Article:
Who knew fighting global climate change would be such thirsty work? Apparently, the brewers and executives of New Belgium did. As of August 6, SCS Global Services announced that Fat Tire Amber Ale was the United States’ first certified carbon neutral beer.


New Belgium raised prices on their Fat Tire six packs to $100 on International Beer Day as a one-day initiative highlighting the damage climate change could do to our daily lives. Beer is one of the top beverages in the United States and the effects of climate change could severely impact its creation—along with other food staples such as coffee, rice, and even flour.


Human activity is the primary source of greenhouse gases, and production and distribution are major contributors. For a quick refresher: greenhouse gases sit in our atmosphere and act like a pane of glass—heat can get in via the sun’s rays, but no heat can escape, creating a warmer and warmer climate that affects everything on our planet.

Carbon neutrality is achieved by balancing carbon dioxide emissions with carbon removal, or by eliminating carbon emissions completely. The company is currently purchasing carbon offsets to reduce their carbon emissions, but notes on their website that this is not a viable long term plan.


New Belgium has named a number of renewable energy and sustainability efforts they plan to invest in including:

Adding new renewable energy installations at their breweries

Increasing their standing investments in energy efficiency

Improving refrigeration management

Creating a green supplier program to help packaging, malt, and barley suppliers reduce their own carbon emissions

Continuing their advocacy efforts to demand aggressive climate policy at the federal level

While Fat Tire Amber Ale is the first nationally distributed carbon neutral beer in the United States, it’s not the only beer distributor to do so. Scottish craft brewer BrewDog has committed to becoming carbon negative (removing twice as much carbon from the air than it emits). Their efforts include investing in local brewing sites to reduce the distance between customers purchasing a 2,000+ acre where they plan to plant one million trees and restore 650 acres of peatland (two of the most effective, natural carbon offset methods).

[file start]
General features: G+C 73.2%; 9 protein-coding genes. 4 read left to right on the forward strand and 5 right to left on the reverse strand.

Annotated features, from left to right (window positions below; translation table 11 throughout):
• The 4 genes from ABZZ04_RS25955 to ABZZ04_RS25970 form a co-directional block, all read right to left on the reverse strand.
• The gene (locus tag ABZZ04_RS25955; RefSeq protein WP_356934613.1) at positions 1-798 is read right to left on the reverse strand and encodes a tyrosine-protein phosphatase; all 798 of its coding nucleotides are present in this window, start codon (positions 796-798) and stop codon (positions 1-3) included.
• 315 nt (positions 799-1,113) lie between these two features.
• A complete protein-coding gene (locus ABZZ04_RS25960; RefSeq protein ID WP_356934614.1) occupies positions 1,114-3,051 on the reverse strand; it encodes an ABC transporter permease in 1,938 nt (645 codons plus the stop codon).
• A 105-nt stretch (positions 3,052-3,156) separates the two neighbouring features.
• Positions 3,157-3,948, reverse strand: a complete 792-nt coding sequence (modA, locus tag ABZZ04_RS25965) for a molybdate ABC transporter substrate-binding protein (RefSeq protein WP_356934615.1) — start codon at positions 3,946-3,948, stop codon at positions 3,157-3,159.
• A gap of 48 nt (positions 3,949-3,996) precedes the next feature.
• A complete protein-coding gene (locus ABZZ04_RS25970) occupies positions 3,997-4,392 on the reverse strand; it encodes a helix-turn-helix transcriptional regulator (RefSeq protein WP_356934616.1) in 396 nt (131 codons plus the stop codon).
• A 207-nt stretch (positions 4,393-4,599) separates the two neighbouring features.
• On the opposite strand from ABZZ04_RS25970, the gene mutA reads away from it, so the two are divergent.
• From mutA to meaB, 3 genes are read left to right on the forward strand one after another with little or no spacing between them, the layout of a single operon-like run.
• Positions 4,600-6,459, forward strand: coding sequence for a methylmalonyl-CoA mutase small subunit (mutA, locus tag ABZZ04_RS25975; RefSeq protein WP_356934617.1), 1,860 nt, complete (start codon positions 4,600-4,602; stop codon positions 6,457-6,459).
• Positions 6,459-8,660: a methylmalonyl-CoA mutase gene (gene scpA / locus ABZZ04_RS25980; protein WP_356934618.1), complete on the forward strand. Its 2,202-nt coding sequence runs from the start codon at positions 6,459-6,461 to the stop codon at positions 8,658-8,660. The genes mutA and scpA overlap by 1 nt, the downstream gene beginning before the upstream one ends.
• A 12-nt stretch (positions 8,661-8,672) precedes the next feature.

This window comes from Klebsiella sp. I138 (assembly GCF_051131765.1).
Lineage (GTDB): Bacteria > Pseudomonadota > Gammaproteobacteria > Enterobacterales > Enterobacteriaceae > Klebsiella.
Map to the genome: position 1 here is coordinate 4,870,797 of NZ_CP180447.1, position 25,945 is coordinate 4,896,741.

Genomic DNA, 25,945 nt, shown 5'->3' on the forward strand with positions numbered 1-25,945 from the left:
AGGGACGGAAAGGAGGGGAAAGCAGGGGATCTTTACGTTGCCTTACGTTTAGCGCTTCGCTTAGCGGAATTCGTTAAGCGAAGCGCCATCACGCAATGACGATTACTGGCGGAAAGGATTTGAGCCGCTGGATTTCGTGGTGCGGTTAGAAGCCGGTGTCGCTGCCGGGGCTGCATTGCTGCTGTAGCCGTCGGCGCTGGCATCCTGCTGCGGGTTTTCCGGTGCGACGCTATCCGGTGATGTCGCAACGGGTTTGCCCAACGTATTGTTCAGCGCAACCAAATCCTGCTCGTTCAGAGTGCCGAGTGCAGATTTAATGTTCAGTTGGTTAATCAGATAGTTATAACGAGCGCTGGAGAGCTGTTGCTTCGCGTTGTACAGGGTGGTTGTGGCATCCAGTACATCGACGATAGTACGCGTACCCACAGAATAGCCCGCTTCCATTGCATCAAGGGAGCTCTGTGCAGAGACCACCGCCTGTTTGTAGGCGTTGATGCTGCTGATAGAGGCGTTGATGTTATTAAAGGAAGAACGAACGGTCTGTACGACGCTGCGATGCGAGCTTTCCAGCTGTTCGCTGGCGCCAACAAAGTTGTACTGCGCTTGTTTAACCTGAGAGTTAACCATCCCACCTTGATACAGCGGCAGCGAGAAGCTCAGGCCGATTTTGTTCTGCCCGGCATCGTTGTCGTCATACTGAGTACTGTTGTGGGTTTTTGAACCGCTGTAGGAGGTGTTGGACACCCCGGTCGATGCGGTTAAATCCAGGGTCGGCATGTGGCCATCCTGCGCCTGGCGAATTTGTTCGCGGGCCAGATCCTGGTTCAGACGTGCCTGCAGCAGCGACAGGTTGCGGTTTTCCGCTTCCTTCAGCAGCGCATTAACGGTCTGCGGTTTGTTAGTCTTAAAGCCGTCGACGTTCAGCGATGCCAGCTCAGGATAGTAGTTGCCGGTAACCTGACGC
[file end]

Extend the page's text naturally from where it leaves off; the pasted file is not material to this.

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Net Energy Metering 3.0 (NEM 3.0) is the incoming law created by the California Public Utilities Commission (CPUC). The new tariffs and fees will impact both residential and commercial solar systems built in California. 

As this notice is posted in November of 2022, the Proposed Decision from the CPUC outlining the proposed NEM 3.0 terms is expected soon. This comes after a year’s delay. Once the new agreement is finalized and passed into law, there will exist a designation of the deadline under which new systems will continue to qualify for NEM 2.0 rates. 

The new NEM 3.0 rates will be designed to lower the value of electricity during the daytime hours, when solar is producing, and increase the value of electricity during the evening hours, when solar homes and businesses purchase electricity. In short, NEM 3.0 will create a “sell low, buy high” proposition to new solar system owners. 

To Californians looking to install a solar system on their home or commercial building, the NEM 2.0 rates will be preferred. As of this post, the solar industry does not know the details of how different the NEM 3.0 rates will be from the NEM 2.0 rates. 

Please use the HES Solar website as a resource to learn more, and please take our offer to speak with an HES Solar Energy Consultant at no obligation.

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Robert Laverty

Senior Energy Consultant, Residential

Robert Laverty joined the HES team in the summer of 2018, bringing his ten years of solar design experience and his Bachelor’s degree from the University of Puget Sound with him. Robert is dedicated to finding solutions to help families produce and store electricity in order to reduce their reliance on grid power as well as help reduce their household’s carbon footprint. Robert’s experience as a newspaper editor as well as his involvement with the sustainability-focused Rocky Mountain Institute drives him to constantly seek out innovative ways to meet energy needs through renewable resources as well as helps him share those ideas with Southern California homeowners. When not at work or volunteering time with his church or community, Robert spends time with his wife and two sons or pursues his passion of fly fishing.
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